Martin Luther King’s final prophetic speech


On the eve of his assassination, King delivered an improvised masterpiece, ‘I’ve been to the Mountaintop’. In it, the civil rights leader foresaw his own death.

While the man who would assassinate him the next day was holed up in the New Rebel motel, hundreds of people were filtering into Mason Temple, in Memphis, Tennessee, to hear Martin Luther King Jr, speak. Outside, a thunderstorm was raging. The people clustered in the front of the church, shedding their rain-spattered jackets as they took their seats.

Then they waited.

King was an hour and a half late. Pausing a moment as he stepped to the rostrum, he peered over a welter of microphones. As TV cameramen flooded him with light, his face took on a luminous sheen. But something seemed amiss.

After he greeted the audience, he lauded them for braving the storm, coming to the rally, showing that they had the backbone to carry on with the Memphis sanitation workers’ strike.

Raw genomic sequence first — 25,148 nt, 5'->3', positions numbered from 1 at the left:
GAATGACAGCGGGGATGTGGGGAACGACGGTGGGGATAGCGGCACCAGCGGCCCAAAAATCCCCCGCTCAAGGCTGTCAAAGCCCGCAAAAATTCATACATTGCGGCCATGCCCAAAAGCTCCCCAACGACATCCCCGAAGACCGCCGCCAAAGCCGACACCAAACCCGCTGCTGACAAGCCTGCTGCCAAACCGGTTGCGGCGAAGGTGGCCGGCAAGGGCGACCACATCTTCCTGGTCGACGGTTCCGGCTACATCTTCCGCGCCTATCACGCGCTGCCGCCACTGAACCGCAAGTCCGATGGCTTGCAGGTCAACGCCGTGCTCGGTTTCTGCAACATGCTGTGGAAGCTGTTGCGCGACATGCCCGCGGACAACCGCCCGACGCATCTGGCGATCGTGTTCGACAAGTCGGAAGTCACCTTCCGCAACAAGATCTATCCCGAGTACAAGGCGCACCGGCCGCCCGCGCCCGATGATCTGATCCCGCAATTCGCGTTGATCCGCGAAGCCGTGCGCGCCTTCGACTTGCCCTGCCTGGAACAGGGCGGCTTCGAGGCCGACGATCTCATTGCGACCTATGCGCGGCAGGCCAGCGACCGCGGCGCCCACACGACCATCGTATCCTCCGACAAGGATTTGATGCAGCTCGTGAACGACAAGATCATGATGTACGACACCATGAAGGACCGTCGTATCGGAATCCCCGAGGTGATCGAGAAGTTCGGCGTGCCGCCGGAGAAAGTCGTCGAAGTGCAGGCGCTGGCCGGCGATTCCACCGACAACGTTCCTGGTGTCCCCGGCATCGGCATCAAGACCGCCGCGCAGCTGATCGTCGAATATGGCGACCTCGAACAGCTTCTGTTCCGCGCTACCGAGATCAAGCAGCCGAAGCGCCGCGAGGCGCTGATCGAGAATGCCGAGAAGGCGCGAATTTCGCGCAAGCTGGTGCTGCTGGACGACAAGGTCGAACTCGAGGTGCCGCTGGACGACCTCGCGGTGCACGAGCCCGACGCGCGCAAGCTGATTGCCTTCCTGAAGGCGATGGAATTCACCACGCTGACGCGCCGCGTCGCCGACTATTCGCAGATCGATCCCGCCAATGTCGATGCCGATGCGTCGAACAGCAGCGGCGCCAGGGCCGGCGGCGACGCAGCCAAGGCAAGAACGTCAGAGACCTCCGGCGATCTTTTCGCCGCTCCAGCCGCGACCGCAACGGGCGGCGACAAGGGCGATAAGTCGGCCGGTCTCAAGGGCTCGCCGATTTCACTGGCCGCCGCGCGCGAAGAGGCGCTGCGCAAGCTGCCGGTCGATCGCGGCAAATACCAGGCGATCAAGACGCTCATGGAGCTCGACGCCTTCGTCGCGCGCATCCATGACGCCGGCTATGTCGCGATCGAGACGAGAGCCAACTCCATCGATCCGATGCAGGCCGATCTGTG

In the words to follow King had nothing more to say about the storm. Yet you could say that the storm still had something to say to him. Time and again, wind gusts punched open two large window fans near the ceiling of the auditorium. The shutters clacked shut each time, startling King.

“Every time there was a bang,” Billy Kyles recalled later, “he would flinch.”

King looked “harried and tired and worn and rushed”, observed one minister. He had a sore throat and was sleep-deprived. By the end of the speech that he would deliver that night, everyone in Mason Temple would know another reason why he seemed out of sorts. Continued at The Guardian